I get why people are tired and annoyed of hearing about all the things they shouldn't be allowed to do anymore. Listening to some dweeby scientist talk about rising ocean levels is not nearly as fun as watching, say, footage of a bald Britney Spears attack an SUV with an umbrella. Then again, I can count on one hand the number of things that are more entertaining than watching a bald Britney Spears attack an SUV with an umbrella.

I think It's hard for people to imagine the kind of damage we do to the earth. We look outside to our front lawns and think, "Things don't look so bad. Bernie Sanders should stop fussing and comb his hair already." The second half of that sentence, every reasonable person should agree with. But our geriatric friend from the Green Mountain State is quite right in fussing. Oh, in fact, the more profusely he, and anyone else who's concerned about the longterm health of our planet, fusses, the better off we all are.  

A real issue from where I see it is that so many of these environmentally conscious folks adopt too much of an alarmist tone. They rely on scare tactics such as "If we don't change directions now, then Earth is doomed." Every person who hears that comes away totally deflated. Picture Jane Schmo, listening to NPR on her way to work. She hears that, and may well indeed be wiilling to change her lifestyle completely to be more 'green'. But there's a natural leniancy in us humans to suspect futility because it seems farfetched to expect that everyone else will cold-turkey-overhaul their lifestyles, so that a few generations down the road could maybe have a better planet. Here's the thing I don't find enough environmental activists stress enough: we only have to do a little bit better to make a huge difference. 

According to the EPA, if we increase our national recyling rate from "27 percent to 35 percent, [it] would reduce greenhouse gas emissions by 11.4 million metric tons of carbon equivalent... over landfilling the same material. (https://archive.epa.gov/wastes/conserve/tools/payt/web/html/factfin.html).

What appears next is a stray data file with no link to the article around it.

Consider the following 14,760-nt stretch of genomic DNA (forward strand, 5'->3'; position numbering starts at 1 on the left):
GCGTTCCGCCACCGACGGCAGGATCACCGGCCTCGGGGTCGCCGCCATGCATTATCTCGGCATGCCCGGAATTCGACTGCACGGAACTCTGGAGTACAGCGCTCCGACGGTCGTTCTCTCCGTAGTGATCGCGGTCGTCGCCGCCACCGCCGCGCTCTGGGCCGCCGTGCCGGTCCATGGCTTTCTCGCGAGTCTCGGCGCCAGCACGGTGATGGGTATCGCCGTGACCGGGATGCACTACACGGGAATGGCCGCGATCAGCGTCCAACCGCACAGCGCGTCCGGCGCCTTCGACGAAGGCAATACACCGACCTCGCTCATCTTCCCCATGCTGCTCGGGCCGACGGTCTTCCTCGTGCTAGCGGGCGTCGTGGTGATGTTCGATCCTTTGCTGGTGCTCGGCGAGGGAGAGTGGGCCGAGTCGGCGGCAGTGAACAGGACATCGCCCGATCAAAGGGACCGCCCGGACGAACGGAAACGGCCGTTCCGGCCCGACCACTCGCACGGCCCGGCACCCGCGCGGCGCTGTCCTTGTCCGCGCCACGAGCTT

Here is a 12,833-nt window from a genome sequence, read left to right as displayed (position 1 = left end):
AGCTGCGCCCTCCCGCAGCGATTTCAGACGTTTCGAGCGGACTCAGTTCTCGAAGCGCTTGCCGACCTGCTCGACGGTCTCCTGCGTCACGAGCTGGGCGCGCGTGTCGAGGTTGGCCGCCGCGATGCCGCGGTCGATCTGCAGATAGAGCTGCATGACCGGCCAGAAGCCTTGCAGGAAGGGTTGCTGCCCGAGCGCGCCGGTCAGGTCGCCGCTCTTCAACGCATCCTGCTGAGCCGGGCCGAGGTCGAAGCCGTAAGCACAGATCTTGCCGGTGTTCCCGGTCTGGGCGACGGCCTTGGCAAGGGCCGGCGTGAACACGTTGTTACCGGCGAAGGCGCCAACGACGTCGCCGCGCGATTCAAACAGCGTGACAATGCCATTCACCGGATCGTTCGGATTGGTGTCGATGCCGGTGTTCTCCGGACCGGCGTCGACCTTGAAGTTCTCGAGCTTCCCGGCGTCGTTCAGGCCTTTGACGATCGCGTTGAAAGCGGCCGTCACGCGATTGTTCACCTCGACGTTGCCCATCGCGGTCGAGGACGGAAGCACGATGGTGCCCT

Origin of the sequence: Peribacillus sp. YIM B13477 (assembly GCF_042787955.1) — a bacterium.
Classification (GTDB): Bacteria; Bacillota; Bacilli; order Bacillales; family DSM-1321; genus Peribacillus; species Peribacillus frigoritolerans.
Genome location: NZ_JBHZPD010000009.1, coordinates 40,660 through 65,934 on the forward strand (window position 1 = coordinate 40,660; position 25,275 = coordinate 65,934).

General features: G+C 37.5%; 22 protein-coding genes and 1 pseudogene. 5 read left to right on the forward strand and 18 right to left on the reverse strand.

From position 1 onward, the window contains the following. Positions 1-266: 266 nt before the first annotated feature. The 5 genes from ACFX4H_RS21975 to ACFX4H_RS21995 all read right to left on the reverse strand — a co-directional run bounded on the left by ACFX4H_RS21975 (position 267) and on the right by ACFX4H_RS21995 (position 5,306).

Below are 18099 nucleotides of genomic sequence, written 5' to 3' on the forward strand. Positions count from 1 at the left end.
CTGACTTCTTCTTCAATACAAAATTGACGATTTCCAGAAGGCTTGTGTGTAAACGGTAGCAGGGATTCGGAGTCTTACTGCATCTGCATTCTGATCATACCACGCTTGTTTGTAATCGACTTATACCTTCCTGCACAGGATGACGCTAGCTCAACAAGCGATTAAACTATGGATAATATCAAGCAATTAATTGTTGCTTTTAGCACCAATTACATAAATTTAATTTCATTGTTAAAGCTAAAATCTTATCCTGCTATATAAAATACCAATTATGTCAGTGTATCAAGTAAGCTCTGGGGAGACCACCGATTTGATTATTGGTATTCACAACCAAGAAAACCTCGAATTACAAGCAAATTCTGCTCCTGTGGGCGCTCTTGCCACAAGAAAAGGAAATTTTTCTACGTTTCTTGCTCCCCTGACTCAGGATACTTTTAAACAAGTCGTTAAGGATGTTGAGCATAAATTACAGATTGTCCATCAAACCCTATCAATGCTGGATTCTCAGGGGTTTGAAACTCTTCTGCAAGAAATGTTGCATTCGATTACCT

If on top of that, we all decided to cut our national waste by just 5%, combined with the aforementioned 7% increase in recycling, it would be equivalent to nullifying 12 Million households worth of emissions with respect to electricity consumption. With the average U.S. household being comprised of roughly 2.5 people, that's like having 30 Million less people using electricity. There are less than 30 Million people who live in New York and New Jersey combined! That's quite a dent we'd be making.

Well then, maybe we should think of a few ways to encourage people to recycle more? Look at Michigan, for instance. Civilians would receive a $0.10 refund for every recyclable bottle or can they redeemed. This incentivisation to properly handle waste yielded a 96% for the whole state in 2011.  Well, that seems like a pretty good start to me. That exceeds the 35% we talked about earlier by a heckuva lot, and if Michigan has shown us anything good (because we sure as hell know they've shown us a lot of bad. Have you watched Hardcore Pawn?) it's that we can do it if we put our minds to it.

It's not just bottles and cans that we should be concerned about with respect to waste management. 

Think for a moment about the amount of clothes that you've owned across your life. Now, after you've outgrown, or simply grown tired of, some of those clothes, how many have you given to someone else second hand? Hopefully a lot, because according to Henrik Lampa, H&M's development sustainability manager, only 0.1% of the textile from all clothing donated to charities and take-back programs can be recycled and used again. The rest, as you've likely surmised, is simply waste. 

This statistic was alarming for us, and should be for anyone with their brain screwed on straight. A crucial part of Chrysalis' mission is to not recycle, but re-use perfectly good costumes. 

Can you think of any article of clothing that people almost ubiquitously use once and throw away like a costume? We can't. The amount of wasted textile fiber from the costume industry, which sells around 3 Billion dollars in sales every year, is pretty astronomical. The way I see it, if this company can help you save money on your costumes, and you can ease the strain on the planet by decreasing the demand of excessive costume production, we are all acting pretty heroic ; )

Do you have any more good ideas of how to keep the planet cleaner, or help incentivize proper waste management? Leave your idea's below.
 

 
 


Categories: DIY Costumes